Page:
Herman Milligan and Connie Osterbaan-Milligan Have Been Walker Members Since 1975
How did you become involved with the Walker? We began attending exhibitions in the 1970s. In the ’90s, Herman became more deeply involved when he, as Minneapolis Commission on Civil Rights chair, helped the Walker improve Minneapolis Sculpture Garden accessibility. That led to him joining the Walker’s Community Advisory Committee, which worked to create programs to increase diversity and foster…
What does it mean to present the art of our time? Why do we need a safe place for unsafe ideas? How can art show us who we are—and aren’t? The Walker’s founding as a public art center in 1940 was sparked by a question, and during the 75 years since it’s been animated by relentless inquisitiveness. Launching our 75th anniversary celebration, Olga Viso reflects on the power of the well-formed question.
“Oh, Ask This!”
A conversation with Piotr Szyhalski and Richard Shelton, the creators of Dolphin Oracle II, Sarah Schultz, director of education and community programs, and Andrew Blauvelt, design director and curator, winter 2005. Sarah Schultz: Perhaps we should start with Dolphin Oracle I, the original project you created in 2004. Richard Shelton: We thought it would be interesting to take this new-age symbol of the…
A Seat at the Table
Nicole J. Caruth
The metaphor of the table evokes images of folks coming together to break bread or discuss personal and political issues. For Seitu Jones and Theaster Gates, the table is more than a metaphor; it’s a medium. In the Twin Cities, their tables are provoking dialogue about systemic reform, in local foodways and cultural institutions. Can these conversations effect change? Or is the change the conversation itself?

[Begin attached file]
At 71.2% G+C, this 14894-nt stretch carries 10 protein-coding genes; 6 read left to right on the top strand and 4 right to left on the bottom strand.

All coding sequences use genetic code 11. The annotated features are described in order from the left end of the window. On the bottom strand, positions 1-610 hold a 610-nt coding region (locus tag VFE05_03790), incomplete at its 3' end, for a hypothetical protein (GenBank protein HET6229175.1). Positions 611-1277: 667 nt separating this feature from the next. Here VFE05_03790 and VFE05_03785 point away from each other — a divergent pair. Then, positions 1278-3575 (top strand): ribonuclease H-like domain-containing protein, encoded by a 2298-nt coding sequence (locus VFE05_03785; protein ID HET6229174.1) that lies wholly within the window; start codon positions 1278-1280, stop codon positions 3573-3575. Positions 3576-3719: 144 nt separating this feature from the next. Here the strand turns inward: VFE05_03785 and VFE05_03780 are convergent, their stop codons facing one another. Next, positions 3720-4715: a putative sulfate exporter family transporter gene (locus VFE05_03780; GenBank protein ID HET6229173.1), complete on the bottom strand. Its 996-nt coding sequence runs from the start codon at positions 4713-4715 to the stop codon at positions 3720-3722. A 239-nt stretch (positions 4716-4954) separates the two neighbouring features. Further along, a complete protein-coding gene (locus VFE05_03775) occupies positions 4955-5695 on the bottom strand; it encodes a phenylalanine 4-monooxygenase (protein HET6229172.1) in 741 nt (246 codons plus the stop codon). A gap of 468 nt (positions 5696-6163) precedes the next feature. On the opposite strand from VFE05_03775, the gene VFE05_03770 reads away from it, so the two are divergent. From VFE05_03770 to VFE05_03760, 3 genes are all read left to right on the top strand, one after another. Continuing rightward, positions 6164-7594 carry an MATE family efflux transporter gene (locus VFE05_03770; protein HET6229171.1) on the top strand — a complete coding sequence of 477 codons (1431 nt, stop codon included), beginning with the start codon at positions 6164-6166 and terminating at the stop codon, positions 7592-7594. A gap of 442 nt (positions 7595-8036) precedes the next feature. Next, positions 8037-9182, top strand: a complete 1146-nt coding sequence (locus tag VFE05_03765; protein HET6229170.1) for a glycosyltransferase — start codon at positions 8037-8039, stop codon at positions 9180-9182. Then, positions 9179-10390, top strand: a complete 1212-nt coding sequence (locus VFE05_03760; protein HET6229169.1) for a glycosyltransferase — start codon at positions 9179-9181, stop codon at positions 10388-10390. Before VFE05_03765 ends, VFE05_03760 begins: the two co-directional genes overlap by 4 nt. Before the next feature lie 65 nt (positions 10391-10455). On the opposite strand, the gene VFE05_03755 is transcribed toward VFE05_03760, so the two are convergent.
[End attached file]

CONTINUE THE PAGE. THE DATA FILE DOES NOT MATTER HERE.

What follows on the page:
A Cornell Box… of Cake
A visit to Joseph Cornell’s home in Queens, chocolate cake in hand.
La Cultura de la Basura
“Where are the videos showing a woman in her role as sister—or protector, or economic head of family, or devoted daughter, or grandmother dignified in her old age?” In her Artist Op-Ed, Chilean hip-hop MC and activist Ana Tijoux looks at la violencia del cuerpo en la musica: the objectification of female pop stars, which she likens to “visual punches: it’s about snatching away the very beauty of women.”
“A female shaman for the McLuhan age,” Juilliard-trained cellist Charlotte Moorman is best known as Nam June Paik’s formidable collaborator, often performing nude as she activated his avant-garde works. In this exclusive excerpt from Topless Cellist, art historian Joan Rothfuss explores the creation of Paik’s TV Bra for Living Sculpture, a send-up of the nation’s addiction to “electronic breastfeeding.”
Beyoncé the Readymade
“A machine, a high-powered Porsche, hip-hop technology. She consumes everything around her.” In Ralph Lemon’s Scaffold Room, this is how Beyoncé is discussed—as an overwhelming force of capital that takes over our senses. With Lemon’s work as a jumping-off point, performer Okwui Okpokwasili recently met with scholar Saidiya Hartman to discuss the iconography and cultural consumption of black women’s bodies.
Design for Explication not Veneration: Remembering Mickey Friedman
For Mildred “Mickey” Friedman, curating design was less about acquiring objects than letting such artifacts tell stories within the galleries, “not for veneration but explication,” writes curator Andrew Blauvelt of Friedman, who passed away Sept. 3. As Design Quarterly editor and design curator for nearly 23 years, she consistently “drew upon the power of design itself to create a compelling experience.”